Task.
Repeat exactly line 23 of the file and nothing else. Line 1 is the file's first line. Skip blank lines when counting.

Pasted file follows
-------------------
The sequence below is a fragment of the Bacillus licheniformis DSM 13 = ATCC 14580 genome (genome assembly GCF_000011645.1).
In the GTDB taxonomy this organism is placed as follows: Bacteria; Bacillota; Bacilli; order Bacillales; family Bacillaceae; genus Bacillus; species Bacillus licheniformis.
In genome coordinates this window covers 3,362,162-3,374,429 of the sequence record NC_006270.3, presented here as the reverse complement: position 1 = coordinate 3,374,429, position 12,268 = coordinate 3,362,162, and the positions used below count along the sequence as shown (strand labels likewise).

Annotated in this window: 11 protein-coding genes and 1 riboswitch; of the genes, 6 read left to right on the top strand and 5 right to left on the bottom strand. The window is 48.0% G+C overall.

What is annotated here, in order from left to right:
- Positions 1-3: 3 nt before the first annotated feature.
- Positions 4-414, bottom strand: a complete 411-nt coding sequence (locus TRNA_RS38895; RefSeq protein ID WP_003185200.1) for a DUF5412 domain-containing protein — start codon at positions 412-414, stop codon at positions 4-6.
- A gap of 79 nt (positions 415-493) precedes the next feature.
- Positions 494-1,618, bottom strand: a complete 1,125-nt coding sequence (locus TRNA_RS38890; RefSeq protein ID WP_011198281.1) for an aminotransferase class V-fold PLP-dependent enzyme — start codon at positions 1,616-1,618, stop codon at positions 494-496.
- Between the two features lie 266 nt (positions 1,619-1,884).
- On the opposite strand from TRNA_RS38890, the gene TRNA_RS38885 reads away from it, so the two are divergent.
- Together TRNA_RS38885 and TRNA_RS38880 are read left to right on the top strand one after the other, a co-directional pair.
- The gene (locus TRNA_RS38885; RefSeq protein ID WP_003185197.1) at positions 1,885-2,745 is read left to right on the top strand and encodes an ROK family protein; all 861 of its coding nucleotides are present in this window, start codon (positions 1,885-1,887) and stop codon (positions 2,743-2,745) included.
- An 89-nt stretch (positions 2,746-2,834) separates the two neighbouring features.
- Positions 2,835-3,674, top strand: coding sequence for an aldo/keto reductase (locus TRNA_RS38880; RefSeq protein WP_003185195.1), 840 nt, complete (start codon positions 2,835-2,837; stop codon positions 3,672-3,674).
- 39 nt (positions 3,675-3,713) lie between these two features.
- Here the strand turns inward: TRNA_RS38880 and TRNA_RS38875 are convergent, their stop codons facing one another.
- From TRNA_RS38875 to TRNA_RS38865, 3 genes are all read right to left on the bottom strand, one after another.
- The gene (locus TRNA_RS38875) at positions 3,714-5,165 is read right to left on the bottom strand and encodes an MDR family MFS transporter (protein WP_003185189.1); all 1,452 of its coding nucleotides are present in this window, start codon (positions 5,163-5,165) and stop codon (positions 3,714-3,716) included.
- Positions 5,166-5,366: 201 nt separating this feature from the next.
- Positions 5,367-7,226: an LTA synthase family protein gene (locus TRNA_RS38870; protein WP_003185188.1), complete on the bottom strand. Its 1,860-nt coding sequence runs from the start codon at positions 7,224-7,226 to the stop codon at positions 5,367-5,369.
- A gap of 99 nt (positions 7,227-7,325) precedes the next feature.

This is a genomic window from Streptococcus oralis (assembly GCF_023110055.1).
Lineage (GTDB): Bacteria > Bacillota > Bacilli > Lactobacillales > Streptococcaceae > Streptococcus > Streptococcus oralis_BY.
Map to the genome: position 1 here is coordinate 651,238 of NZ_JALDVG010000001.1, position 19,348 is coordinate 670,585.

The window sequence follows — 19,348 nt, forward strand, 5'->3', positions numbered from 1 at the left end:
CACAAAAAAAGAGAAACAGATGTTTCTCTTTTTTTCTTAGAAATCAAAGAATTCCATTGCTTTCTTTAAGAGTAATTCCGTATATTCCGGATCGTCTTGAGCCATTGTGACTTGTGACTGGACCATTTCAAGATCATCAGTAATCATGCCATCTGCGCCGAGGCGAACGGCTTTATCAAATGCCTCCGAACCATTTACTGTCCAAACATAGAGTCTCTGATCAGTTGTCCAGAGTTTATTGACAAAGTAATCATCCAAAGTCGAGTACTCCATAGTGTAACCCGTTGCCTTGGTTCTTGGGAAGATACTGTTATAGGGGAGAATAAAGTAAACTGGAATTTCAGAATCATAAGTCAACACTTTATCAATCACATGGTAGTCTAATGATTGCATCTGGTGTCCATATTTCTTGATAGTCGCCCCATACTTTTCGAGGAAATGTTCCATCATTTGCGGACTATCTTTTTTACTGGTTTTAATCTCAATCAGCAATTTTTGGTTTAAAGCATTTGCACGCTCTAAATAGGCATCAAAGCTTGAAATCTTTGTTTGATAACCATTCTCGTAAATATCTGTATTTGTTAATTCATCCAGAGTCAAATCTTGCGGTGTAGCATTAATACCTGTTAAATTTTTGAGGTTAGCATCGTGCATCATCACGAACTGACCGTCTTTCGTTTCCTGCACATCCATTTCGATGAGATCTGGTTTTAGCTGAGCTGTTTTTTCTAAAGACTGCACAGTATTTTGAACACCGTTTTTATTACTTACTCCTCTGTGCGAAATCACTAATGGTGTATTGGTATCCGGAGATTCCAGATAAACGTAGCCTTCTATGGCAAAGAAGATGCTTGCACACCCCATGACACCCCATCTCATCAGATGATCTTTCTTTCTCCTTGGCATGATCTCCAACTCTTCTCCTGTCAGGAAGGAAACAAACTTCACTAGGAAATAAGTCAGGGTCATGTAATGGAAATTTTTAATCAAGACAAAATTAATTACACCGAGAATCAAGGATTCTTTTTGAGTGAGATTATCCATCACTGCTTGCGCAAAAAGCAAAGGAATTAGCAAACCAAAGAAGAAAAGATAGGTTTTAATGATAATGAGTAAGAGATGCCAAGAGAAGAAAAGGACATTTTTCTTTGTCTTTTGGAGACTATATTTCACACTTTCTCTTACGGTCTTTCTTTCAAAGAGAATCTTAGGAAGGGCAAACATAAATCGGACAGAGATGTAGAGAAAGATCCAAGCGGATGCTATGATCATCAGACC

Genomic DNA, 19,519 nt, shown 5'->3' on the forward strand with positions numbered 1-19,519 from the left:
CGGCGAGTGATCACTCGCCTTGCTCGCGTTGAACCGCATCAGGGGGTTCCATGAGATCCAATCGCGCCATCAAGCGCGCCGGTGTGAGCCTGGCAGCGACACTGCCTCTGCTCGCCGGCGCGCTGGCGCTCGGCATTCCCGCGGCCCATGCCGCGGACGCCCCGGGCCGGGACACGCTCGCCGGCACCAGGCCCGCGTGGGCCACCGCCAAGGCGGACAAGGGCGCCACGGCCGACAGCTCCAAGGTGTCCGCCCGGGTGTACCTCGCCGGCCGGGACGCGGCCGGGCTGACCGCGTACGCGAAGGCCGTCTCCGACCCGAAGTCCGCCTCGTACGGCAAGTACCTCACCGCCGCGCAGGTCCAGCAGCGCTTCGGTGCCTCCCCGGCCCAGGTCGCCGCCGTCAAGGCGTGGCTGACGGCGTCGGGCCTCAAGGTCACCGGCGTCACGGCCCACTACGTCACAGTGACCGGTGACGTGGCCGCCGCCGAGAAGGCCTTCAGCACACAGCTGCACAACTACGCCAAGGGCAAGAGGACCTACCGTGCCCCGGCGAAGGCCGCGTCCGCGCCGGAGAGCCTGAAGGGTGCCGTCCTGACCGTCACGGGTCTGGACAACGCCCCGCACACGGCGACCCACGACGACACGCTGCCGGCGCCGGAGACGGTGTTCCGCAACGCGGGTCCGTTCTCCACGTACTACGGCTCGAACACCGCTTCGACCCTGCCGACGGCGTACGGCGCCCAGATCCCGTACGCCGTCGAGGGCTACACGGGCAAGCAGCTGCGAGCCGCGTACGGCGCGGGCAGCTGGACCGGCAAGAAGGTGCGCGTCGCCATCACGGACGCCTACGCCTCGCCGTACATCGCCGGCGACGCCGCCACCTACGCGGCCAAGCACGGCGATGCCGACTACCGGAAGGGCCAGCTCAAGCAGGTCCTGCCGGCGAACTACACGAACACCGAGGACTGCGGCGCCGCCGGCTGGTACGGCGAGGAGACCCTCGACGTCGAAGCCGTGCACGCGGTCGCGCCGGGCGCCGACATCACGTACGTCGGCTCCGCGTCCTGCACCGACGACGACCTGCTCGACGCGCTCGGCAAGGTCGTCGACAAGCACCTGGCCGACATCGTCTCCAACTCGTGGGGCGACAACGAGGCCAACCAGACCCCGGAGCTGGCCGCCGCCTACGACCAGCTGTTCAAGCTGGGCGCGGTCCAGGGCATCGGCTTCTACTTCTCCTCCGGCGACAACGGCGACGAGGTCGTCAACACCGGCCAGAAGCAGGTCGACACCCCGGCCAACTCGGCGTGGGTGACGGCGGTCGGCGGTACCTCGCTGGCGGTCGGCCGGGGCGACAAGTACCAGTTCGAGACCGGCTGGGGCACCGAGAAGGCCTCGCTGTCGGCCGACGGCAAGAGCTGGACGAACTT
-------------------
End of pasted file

This is a genomic window from Streptococcus oralis (assembly GCF_023110055.1).